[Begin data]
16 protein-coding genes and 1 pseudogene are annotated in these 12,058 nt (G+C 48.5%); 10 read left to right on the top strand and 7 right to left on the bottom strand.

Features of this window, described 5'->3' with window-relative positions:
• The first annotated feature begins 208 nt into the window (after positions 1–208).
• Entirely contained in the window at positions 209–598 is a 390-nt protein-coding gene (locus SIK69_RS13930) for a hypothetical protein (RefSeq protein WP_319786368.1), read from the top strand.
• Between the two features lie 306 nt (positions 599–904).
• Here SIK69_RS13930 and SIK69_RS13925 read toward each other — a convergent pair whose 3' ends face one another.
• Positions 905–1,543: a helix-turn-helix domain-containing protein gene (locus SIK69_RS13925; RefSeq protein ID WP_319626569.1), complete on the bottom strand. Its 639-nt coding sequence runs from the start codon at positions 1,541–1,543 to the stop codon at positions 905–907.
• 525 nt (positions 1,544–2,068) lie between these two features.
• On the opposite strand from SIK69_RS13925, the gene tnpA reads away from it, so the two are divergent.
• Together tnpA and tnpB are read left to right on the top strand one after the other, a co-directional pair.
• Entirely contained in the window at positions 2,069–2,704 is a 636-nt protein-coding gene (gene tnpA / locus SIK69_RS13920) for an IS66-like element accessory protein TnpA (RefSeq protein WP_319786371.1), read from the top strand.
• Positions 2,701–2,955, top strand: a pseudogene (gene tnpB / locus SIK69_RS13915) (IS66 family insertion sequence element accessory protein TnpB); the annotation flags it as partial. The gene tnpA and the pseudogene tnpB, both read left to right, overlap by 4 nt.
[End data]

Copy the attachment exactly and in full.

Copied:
16 protein-coding genes and 1 pseudogene are annotated in these 12,058 nt (G+C 48.5%); 10 read left to right on the top strand and 7 right to left on the bottom strand.

Features of this window, described 5'->3' with window-relative positions:
• The first annotated feature begins 208 nt into the window (after positions 1–208).
• Entirely contained in the window at positions 209–598 is a 390-nt protein-coding gene (locus SIK69_RS13930) for a hypothetical protein (RefSeq protein WP_319786368.1), read from the top strand.
• Between the two features lie 306 nt (positions 599–904).
• Here SIK69_RS13930 and SIK69_RS13925 read toward each other — a convergent pair whose 3' ends face one another.
• Positions 905–1,543: a helix-turn-helix domain-containing protein gene (locus SIK69_RS13925; RefSeq protein ID WP_319626569.1), complete on the bottom strand. Its 639-nt coding sequence runs from the start codon at positions 1,541–1,543 to the stop codon at positions 905–907.
• 525 nt (positions 1,544–2,068) lie between these two features.
• On the opposite strand from SIK69_RS13925, the gene tnpA reads away from it, so the two are divergent.
• Together tnpA and tnpB are read left to right on the top strand one after the other, a co-directional pair.
• Entirely contained in the window at positions 2,069–2,704 is a 636-nt protein-coding gene (gene tnpA / locus SIK69_RS13920) for an IS66-like element accessory protein TnpA (RefSeq protein WP_319786371.1), read from the top strand.
• Positions 2,701–2,955, top strand: a pseudogene (gene tnpB / locus SIK69_RS13915) (IS66 family insertion sequence element accessory protein TnpB); the annotation flags it as partial. The gene tnpA and the pseudogene tnpB, both read left to right, overlap by 4 nt.